George Milwa Mnyaluza Pemba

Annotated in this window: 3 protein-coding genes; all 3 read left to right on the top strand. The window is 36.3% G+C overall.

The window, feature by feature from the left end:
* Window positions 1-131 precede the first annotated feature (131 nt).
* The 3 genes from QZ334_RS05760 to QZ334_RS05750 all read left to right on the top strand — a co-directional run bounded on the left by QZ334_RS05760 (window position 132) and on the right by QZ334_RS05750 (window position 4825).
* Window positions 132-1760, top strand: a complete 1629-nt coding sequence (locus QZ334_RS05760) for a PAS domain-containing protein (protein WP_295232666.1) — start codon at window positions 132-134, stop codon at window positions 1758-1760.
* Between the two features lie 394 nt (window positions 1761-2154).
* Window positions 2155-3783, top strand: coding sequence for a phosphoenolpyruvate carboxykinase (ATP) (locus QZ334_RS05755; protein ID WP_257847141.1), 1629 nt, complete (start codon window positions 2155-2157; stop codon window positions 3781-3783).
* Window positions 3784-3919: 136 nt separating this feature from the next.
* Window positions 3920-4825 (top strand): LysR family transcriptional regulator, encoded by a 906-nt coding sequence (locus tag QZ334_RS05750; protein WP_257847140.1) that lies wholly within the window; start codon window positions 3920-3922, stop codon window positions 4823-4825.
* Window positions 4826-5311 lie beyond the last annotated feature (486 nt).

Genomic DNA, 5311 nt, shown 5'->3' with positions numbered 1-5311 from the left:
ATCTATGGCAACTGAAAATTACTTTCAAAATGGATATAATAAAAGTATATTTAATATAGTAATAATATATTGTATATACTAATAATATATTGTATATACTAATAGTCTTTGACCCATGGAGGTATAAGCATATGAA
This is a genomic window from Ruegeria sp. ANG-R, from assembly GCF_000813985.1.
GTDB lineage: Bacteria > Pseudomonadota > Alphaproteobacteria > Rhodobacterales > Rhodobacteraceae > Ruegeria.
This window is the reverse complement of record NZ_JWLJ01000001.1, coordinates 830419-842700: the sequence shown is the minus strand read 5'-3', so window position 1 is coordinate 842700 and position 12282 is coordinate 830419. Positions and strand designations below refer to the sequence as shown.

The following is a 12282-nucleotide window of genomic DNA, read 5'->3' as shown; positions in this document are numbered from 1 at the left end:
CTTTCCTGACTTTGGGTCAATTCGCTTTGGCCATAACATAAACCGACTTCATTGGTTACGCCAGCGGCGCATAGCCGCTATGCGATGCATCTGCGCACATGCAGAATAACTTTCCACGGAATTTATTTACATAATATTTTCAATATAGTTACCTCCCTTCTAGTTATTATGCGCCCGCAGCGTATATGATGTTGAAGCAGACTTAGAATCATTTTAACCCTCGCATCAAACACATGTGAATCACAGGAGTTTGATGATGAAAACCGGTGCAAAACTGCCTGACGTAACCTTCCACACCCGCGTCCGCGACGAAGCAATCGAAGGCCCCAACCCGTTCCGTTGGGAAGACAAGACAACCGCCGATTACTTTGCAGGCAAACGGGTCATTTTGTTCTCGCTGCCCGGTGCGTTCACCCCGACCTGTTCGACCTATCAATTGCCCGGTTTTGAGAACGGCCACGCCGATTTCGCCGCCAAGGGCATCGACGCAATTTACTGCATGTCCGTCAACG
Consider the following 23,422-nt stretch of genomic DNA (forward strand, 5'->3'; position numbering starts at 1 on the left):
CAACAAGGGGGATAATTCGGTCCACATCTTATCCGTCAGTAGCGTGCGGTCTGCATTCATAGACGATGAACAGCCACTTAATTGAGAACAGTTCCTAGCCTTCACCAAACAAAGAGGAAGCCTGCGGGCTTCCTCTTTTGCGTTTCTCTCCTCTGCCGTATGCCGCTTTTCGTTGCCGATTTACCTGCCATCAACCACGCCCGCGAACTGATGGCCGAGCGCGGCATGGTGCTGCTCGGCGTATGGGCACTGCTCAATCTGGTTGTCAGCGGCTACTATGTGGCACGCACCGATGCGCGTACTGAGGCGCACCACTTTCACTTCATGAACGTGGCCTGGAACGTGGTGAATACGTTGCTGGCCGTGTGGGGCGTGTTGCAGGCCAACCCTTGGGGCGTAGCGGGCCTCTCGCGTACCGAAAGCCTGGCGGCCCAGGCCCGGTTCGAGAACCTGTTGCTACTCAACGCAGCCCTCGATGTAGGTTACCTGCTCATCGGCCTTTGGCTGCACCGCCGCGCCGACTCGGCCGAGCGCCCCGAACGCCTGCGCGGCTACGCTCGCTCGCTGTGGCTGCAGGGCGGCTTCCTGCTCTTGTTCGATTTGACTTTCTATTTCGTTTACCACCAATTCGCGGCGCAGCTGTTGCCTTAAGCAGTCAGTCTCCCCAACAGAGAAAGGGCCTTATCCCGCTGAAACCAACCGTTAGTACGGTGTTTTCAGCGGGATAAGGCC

George Milwa Mnyaluza Pemba was born on 2 April in Port Elizabeth where he died on 23 July 2001. He grew up in the Eastern Cape and as a young child he was encouraged to draw and paint. He studied at Lovedale College where he obtained a teachers diploma in 1931. He worked at the Lovedale Printing Press between 1931 and 1936, before taking positions as a messenger of the court and later a clerk in the Native Administration Office. During this time he illustrated books about African customs and traditions. In 1948 he resigned from his job and held his first solo exhibition. Some of Pemba's best work was in watercolour, but at this time he also moved from watercolour to oil painting. In 1950 he was commissioned to paint a portrait of Professor D.D.T. Jabavu for Fort Hare. However in 1952 he needed an additional income to keep his family and so he opened a spaza shop, but this did not allow him much time to paint. In 1969 support from the International Defense and Aid Fund enabled him to focus on his painting. In 1979 Pemba was awarded an Honorary Master of Arts in Fine Arts from the University of Fort Hare. Pemba has been excluded from past assessments of South African art, but was included in the Johannesburg Art Gallery's 'Neglected Tradition' exhibition in 1988. An exhibition of his work was held at the Grahamstown Festival in 1989. A retrospective exhibition was held in 1996. Pemba was interested throughout his life in traditional culture and the impact of urbanization on his people. An excellent portrait artist, he depicted his subjects with sensitivity not only capturing their likeness but also their character. His paintings are noted for their excellent composition and their bold use of colour. Pemba is recognized as a pioneer of social realism in South Africa and he work can be seen at the Johannesburg Art Gallery, King George VI Art Gallery, South African National Gallery and the Tatham Art Gallery.
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